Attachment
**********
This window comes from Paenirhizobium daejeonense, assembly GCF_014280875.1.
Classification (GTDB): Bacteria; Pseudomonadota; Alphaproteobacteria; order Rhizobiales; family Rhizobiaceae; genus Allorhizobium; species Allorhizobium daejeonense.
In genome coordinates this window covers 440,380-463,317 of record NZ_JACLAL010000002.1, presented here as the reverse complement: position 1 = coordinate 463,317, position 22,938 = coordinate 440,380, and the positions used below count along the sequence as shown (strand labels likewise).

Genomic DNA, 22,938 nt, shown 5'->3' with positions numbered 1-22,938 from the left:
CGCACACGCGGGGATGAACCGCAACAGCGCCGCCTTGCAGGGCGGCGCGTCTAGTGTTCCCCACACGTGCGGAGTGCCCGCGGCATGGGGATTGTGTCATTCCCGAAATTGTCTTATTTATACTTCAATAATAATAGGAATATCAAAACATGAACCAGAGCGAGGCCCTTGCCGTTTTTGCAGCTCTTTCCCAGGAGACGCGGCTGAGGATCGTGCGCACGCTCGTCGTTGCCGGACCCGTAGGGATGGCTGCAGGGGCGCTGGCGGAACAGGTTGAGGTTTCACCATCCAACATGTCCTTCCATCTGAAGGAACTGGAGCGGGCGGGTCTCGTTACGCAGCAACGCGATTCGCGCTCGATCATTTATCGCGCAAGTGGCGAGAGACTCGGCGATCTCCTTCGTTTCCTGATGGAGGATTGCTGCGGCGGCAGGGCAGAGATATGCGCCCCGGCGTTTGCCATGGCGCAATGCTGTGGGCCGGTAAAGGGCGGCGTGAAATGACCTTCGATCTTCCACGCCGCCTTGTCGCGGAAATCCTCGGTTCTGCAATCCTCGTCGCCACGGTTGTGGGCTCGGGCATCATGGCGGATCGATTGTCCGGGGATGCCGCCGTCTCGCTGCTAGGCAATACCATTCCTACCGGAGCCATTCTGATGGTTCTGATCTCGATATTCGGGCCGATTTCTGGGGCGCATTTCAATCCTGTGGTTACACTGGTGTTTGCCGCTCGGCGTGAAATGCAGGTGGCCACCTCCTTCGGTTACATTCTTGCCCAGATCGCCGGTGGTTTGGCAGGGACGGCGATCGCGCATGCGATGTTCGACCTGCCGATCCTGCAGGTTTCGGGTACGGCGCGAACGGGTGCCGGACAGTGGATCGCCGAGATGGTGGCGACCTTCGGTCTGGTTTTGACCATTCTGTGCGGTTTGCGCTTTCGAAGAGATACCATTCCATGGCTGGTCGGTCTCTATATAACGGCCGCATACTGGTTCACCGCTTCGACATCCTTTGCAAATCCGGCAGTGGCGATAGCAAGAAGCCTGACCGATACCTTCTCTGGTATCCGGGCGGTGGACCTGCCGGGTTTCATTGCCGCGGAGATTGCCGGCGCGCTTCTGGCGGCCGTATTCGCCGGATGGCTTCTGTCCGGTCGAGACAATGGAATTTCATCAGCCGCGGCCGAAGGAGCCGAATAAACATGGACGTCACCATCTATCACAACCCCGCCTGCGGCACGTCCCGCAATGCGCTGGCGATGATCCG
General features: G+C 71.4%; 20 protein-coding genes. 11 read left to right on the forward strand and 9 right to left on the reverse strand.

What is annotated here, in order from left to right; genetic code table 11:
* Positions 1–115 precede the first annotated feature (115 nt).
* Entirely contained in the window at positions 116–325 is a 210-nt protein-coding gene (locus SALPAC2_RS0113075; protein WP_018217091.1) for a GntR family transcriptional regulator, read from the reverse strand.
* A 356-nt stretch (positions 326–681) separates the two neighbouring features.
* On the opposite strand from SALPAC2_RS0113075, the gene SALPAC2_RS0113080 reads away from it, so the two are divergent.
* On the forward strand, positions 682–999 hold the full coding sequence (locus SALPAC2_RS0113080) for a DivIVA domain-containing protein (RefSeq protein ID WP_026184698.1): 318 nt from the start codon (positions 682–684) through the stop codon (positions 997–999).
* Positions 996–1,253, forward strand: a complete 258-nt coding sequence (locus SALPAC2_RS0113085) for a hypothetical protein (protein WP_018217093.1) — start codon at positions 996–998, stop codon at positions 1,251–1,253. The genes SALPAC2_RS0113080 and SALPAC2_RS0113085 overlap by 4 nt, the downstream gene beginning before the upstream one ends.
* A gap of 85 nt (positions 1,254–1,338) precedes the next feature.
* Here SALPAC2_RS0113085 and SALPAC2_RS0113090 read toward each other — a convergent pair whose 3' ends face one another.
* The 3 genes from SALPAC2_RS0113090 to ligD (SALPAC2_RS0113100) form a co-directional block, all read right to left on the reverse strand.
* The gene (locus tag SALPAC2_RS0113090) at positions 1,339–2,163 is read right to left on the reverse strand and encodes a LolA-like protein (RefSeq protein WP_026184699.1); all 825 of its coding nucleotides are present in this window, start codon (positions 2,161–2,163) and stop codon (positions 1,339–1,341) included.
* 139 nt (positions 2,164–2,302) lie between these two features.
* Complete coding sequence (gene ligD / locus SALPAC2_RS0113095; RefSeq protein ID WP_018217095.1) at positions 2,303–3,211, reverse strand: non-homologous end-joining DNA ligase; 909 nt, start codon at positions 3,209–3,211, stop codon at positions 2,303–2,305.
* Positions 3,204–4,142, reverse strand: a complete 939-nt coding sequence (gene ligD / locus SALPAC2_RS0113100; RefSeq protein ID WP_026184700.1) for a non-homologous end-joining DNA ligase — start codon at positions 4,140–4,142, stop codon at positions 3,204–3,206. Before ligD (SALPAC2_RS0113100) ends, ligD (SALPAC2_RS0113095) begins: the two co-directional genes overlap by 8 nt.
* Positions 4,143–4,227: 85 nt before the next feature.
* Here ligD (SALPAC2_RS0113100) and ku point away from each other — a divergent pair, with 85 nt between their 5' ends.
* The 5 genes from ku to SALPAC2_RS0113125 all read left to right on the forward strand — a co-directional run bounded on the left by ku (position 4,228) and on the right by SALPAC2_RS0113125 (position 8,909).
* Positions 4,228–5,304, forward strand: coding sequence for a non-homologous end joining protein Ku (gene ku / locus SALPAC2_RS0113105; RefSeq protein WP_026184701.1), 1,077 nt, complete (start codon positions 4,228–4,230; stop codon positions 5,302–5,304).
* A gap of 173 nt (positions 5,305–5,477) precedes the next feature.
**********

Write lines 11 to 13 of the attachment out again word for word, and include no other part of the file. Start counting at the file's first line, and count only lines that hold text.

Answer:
* On the opposite strand from SALPAC2_RS0113075, the gene SALPAC2_RS0113080 reads away from it, so the two are divergent.
* On the forward strand, positions 682–999 hold the full coding sequence (locus SALPAC2_RS0113080) for a DivIVA domain-containing protein (RefSeq protein ID WP_026184698.1): 318 nt from the start codon (positions 682–684) through the stop codon (positions 997–999).
* Positions 996–1,253, forward strand: a complete 258-nt coding sequence (locus SALPAC2_RS0113085) for a hypothetical protein (protein WP_018217093.1) — start codon at positions 996–998, stop codon at positions 1,251–1,253. The genes SALPAC2_RS0113080 and SALPAC2_RS0113085 overlap by 4 nt, the downstream gene beginning before the upstream one ends.